Your Kids Are Stuck at Home?


  • Stacking toys like Magna-Tiles. the kids will build things and then smash them down. Smashing is the most enjoyable part.
  • Workbooks and puzzles.
  • Variations on Uno


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Your Kids Are Stuck at Home?

Your Kids Are Stuck at Home?


Key Ideas

Art Activities

  • Basic coloring and drawing.
  • Butcher paper. Unroll it, then let the kids color on the floor. Or put it on the wall if you have room.
  • Heavy-duty art supplies: Including glue and pom-poms. Children can organize the pom-poms by color or just glue them on paper.
  • Concoct potions: Mix all your unused beauty products together and see what happens.
  • $1 kits from places like Target: They're boxes that contain things like a wooden cutout with washable paint and paintbrush.
  • Play-Doh. Get creative with Play-Doh. Let the kids do what they want with it.

Physical activities

  • Dance Party: Turn on music and dance around.
  • Simulate outdoor scenes. Re-create different outdoor scenes in different parts of the house—for instance, a camping scene with a fort in one room and an island in another.
  • Jumping jacks.
  • Bathtub. Just let the kids hang out in there under supervision. They can get creative in there, and the mess is contained.
  • Take advantage of the outdoor space. Use what you have, even just opening the window and making up stories about what you see out there.


  • Stacking toys like Magna-Tiles. the kids will build things and then smash them down. Smashing is the most enjoyable part.
  • Workbooks and puzzles.
  • Variations on Uno


Cooking activities to consider while at home with the kids:
  • Baking.
  • Snacks in shapes. Use cookie cutters to make star-shaped sandwiches or whatever.


  • Classic TV like Sesame Street or any kind of TV.
  • Interactive electronic games.
  • Good, old-fashioned reading.
  • Eating dinner while watching a movie.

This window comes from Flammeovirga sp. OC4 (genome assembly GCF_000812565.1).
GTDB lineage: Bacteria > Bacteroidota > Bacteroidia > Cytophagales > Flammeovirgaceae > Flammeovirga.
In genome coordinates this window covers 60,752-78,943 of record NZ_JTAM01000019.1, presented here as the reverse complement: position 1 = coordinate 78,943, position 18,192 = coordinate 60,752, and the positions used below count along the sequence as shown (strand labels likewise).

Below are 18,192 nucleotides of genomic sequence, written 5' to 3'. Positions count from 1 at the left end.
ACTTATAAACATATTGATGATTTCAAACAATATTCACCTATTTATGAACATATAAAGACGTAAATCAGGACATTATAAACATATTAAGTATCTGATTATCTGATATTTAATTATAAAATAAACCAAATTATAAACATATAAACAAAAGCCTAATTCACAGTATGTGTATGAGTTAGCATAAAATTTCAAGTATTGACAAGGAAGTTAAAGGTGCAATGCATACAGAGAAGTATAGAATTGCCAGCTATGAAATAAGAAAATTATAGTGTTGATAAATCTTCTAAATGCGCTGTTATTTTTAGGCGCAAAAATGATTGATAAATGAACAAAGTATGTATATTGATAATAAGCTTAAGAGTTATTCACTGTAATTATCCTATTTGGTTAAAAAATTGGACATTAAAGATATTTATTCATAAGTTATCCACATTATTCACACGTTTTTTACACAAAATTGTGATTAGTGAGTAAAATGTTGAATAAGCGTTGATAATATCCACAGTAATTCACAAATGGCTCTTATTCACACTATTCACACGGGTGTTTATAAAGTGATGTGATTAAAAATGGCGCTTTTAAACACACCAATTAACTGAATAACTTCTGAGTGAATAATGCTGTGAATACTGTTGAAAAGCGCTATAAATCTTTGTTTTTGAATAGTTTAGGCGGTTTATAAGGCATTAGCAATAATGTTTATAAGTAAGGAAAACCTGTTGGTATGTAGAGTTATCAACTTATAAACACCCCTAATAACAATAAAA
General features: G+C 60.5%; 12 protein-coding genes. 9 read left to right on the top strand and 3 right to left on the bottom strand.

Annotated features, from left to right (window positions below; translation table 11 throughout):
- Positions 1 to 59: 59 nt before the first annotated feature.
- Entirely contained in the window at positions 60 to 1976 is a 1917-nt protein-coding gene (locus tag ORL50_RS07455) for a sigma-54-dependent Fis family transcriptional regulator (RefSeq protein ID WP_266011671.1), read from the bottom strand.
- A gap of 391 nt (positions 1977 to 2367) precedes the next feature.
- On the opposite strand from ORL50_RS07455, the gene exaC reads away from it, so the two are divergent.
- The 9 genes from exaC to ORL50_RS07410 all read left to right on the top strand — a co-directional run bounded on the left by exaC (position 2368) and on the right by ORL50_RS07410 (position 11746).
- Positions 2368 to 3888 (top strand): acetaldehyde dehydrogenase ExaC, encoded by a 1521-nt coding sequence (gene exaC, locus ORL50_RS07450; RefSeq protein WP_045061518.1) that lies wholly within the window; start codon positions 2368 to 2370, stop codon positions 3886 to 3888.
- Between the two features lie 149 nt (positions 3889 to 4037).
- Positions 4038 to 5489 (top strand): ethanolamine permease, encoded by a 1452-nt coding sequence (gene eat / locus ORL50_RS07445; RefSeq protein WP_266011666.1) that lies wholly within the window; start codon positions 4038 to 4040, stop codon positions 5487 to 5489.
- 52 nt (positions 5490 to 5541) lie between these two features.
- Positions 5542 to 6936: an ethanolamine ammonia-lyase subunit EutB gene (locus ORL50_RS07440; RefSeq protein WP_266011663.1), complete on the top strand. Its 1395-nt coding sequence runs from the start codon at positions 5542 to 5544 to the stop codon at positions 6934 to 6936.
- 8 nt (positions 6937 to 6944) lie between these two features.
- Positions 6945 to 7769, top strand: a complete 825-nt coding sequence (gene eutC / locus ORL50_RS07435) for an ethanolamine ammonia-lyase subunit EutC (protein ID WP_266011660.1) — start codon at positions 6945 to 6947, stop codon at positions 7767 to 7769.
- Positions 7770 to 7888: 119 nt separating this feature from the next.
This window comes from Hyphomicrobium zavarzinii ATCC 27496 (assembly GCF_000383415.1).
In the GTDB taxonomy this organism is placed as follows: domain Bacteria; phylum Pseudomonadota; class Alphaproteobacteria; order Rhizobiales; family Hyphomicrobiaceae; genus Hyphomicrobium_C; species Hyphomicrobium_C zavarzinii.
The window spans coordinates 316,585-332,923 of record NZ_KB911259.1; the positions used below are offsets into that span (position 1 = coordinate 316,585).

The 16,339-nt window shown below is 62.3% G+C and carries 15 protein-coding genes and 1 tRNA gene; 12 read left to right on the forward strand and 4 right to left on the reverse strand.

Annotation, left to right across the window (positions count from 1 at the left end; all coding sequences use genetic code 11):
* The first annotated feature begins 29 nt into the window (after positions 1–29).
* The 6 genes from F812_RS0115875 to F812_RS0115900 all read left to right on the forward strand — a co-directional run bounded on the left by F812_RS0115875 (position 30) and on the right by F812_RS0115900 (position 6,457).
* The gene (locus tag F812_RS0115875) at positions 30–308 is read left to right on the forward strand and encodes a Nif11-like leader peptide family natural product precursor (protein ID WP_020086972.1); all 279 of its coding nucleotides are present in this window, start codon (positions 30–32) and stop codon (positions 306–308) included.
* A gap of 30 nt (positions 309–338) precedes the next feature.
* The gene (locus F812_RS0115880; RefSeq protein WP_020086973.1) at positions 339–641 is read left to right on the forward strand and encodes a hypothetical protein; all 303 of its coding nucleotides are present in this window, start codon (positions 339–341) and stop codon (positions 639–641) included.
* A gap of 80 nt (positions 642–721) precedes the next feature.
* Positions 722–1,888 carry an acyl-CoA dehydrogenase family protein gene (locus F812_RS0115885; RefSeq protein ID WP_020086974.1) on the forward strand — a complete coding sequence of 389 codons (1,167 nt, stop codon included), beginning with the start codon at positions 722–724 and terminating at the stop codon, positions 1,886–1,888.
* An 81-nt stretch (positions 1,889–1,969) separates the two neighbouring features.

Create a Schedule
Create a Schedule

Line up your day carefully, with set "office" hours. Think about how many hours you hope to work in a day and be realistic regarding what you can actually do when your kid is around.
Make sure y...

Capitalize On Naptime

This is your chance for working without interruption use this time to finish assignments that require your complete focus and concentration.

Separate Roles

If you don't learn to keep your roles as parent and businesswoman/businessman separate, giving each your full concentration for a set amount of time, you'll never feel like you're doing either well.
To separate mentally from the rest of the house, set up an office area.

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Plan ahead

Before you shop for the self-isolation period:

  • Consider the foods your family likes, your food preparation methods and the time and energy you will have for preparing meals.
While at the supermarket

... during the pandemic:

  • Use disinfecting wipes for your hands and grocery cart handle, and then make sure you put the wipe in the trash.
  • Supermarkets are running low on many items. Be ready with a back-up plan if an ingredient you need is unavailable.
  • Use contactless payment or credit cards. If you have to use the payment keypad, tap the buttons and screen with your knuckle then use hand sanitizer after completing your payment.
  • Contribute to local pantries and soup kitchens, to help the less fortunate.
Eating together at home

Make meals at home a positive and fun experience:

  • Get the whole family involved. Kids can help set the table or pour the water, make the salad.
  • Try some new easy recipes, that require a few ingredients.
  • Reconnect with the family: eat together at the table or spread a blanket on the floor and have an indoor picnic.

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Remote work and children

Many working parents are facing working from home with kids and without access to babysitters, playdates, and even Grandma-dates that you might generally rely on.

It won't be smooth sailing ...

Get Creative With Your Schedule

If you have another adult home with you, consider a split schedule: At the beginning of each day, decide who will be the 'on point' parent. That person will work at the dining room table, feed the kids and suggest activities, while the other parent works in a different room.

One parent can also work before the children are awake, then you can stagger work times during the day, and the other parent can work when the children are in bed.

Be Up Front With Your Boss

Before you make adjustments to your work schedule in order to watch your children, talk to your boss or HR.

Let them know that your transition to home also means being responsible for your children. Create a schedule that you can share with your boss and assure them of your commitment to maintaining the level of excellence they expect.

If you clearly communicate your needs, you will decrease the level of stress and also open the door for coworkers to follow suit.

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